If it's crap ... We'll tell you
Dr. Emmett Brown (Christopher Lloyd) has built possibly the greatest invention known to man: A time machine. But when he goes to test it for the first time, a group of terrorists guns him down in cold blood, and it's up to young Marty McFly (Michael J. Fox) to go back in time to save the inventor. While there, however, he finds himself accidentally altering the time line, and must then find a way to stop the present from being altered as well.
The whole concept of this film sounds rather overwhelming when you describe it, but the way it's done on screen is simple and pretty much flawless. They spend a decent amount of time establishing the history and the characters, but not enough to feel overbearing or dragged out. We get to go back to 1955 fairly quickly with just enough information to get all the subtle and not-so-subtle gags littered throughout the script. At first I was admittedly feeling like they were laying on the exposition a little thick, but the payoff for each and every established fact really works in the end. There's a good balance between nostalgia, humor, characters, and science fiction that brings together a really great story that's entertaining to watch more than once.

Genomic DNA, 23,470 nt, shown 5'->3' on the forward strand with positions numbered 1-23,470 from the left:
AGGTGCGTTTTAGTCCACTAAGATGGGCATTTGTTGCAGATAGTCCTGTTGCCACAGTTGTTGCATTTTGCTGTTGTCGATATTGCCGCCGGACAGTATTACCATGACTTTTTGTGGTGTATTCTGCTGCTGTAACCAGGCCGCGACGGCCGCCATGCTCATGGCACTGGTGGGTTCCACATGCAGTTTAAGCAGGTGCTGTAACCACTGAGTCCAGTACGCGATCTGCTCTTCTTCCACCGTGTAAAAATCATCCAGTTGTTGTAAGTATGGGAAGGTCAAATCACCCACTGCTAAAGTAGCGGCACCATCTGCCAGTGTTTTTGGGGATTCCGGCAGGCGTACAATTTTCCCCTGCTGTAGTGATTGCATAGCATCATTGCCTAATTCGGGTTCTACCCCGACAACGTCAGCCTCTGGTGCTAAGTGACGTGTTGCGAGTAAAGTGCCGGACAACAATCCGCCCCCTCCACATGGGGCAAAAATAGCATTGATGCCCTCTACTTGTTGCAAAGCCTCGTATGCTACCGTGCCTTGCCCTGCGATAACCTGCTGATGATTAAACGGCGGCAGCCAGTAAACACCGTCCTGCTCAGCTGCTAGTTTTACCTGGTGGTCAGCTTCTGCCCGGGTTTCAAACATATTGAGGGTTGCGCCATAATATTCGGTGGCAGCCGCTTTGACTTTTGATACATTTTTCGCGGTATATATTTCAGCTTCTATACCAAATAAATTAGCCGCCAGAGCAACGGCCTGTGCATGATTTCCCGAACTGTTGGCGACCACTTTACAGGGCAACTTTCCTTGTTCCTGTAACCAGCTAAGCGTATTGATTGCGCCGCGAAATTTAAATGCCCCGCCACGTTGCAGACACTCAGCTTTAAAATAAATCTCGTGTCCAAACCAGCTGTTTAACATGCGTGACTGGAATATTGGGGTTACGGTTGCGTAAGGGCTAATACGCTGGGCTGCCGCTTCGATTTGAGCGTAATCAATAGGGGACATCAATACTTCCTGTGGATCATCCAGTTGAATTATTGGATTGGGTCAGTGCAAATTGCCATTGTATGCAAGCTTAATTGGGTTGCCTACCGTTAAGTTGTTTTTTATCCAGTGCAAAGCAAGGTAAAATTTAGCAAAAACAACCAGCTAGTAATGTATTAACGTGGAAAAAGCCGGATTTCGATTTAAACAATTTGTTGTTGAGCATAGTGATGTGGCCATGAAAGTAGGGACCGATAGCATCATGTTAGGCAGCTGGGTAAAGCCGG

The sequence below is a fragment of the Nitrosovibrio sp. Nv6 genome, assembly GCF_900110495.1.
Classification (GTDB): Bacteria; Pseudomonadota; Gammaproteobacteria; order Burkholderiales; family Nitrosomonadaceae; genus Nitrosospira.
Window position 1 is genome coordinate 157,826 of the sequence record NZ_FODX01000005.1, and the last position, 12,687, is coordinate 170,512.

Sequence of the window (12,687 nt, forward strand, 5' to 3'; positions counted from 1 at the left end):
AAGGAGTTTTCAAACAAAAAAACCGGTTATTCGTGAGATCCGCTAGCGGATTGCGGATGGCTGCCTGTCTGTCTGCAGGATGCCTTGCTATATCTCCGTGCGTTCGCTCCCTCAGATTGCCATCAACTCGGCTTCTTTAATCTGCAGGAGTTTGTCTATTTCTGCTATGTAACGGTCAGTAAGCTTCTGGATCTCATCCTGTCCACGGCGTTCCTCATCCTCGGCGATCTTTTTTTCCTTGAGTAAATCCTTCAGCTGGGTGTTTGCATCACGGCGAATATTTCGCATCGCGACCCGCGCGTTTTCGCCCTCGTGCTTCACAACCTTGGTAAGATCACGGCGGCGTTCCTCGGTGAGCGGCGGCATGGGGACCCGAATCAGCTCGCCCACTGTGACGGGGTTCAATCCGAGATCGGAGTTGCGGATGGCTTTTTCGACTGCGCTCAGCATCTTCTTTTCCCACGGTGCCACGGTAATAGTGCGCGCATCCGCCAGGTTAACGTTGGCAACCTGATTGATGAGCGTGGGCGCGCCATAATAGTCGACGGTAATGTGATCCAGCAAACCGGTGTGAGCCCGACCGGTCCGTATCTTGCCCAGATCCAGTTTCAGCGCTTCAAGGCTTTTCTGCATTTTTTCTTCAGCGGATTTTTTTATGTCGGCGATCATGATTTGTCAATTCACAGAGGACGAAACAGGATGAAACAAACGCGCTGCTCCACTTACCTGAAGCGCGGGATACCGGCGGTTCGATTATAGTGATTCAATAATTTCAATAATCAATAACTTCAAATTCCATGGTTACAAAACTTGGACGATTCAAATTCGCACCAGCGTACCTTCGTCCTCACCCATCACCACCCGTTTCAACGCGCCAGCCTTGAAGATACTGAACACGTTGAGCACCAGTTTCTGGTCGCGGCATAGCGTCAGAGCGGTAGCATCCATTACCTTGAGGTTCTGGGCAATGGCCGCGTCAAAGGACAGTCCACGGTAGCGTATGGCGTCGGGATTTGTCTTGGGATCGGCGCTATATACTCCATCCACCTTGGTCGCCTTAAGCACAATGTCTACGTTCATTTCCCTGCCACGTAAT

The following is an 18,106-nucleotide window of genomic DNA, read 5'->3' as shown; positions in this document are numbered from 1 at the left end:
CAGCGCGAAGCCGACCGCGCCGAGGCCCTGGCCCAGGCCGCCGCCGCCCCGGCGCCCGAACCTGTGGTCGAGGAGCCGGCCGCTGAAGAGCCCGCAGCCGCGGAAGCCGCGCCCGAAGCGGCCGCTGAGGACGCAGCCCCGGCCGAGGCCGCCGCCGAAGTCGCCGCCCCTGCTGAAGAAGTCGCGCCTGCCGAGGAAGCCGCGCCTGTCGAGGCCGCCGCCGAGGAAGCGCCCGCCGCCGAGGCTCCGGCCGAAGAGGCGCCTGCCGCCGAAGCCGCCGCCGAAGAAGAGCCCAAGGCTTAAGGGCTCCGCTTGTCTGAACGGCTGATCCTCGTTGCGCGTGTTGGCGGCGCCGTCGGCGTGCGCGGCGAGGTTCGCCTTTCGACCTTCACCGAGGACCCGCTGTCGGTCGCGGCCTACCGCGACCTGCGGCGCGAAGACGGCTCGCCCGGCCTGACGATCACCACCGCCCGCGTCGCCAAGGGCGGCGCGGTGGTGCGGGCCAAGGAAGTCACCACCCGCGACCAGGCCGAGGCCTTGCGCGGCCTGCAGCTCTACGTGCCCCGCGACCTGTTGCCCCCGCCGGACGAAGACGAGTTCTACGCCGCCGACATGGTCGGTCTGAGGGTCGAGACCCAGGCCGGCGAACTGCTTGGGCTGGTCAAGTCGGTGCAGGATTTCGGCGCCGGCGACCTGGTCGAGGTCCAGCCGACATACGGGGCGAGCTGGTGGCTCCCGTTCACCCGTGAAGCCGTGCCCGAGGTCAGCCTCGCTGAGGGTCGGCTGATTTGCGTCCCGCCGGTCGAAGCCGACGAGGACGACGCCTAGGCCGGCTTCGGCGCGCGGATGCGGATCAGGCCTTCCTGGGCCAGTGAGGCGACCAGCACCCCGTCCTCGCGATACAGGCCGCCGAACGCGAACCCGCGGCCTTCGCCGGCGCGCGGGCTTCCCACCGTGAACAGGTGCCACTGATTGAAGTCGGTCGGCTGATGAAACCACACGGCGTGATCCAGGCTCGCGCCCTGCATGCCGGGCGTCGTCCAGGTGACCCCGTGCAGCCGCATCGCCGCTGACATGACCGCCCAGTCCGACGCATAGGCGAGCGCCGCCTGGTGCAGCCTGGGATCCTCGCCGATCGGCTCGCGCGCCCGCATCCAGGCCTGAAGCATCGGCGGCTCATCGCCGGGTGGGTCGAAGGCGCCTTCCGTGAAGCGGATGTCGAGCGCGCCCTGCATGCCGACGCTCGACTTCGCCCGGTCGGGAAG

The ensemble featured is one of great talent, with Christopher Lloyd being a major highlight but never outshining the rest of the cast. I love Crispin Glover as Marty's father George (both in the present and the past). He's almost cartoonish in how pathetic he is, but the development of the character throughout the film shows him to be charming and relatable in a way. Lea Thompson also gets to have a lot of fun with her role, playing Marty's conservative, overweight mother in the present and the slender, estrogen-filled Lorraine of the past. Then of course there's Biff Tannen (Thomas F. Wilson), the high school bully who never grew up and is still in the present picking on Marty's father. He's a simple villain but still fun to watch. He's not as stupid as he is arrogant, and he does go a little bit farther as a villain than your average movie bully. And again, like with everything else in the film, the payoff of this character is wonderful.
Maybe the only real problem I have with the film is the epilogue, which is supposed to be happy but just comes off really dark to me. The way everything turns out in the end, it seems like the message is that altering history is totally justifiable as long as everything turns out okay for you. This arrogant, teenage angst justification sort of ending was rampant in the 80s and I've always really disliked it. It's not as painful here as it is in something like Ferris Bueller's Day Off, but it's still rather irksome. The very last moment, however, is one of the best and most epic I've seen in a movie. It totally makes me forget any problems I was having with how things turned out and immediately makes me want to watch the sequels. Overall, it's a highly enjoyable film with tight-knit writing, great characters, an outstanding score featuring the single greatest movie theme I've ever heard and a simple-but-lovable story.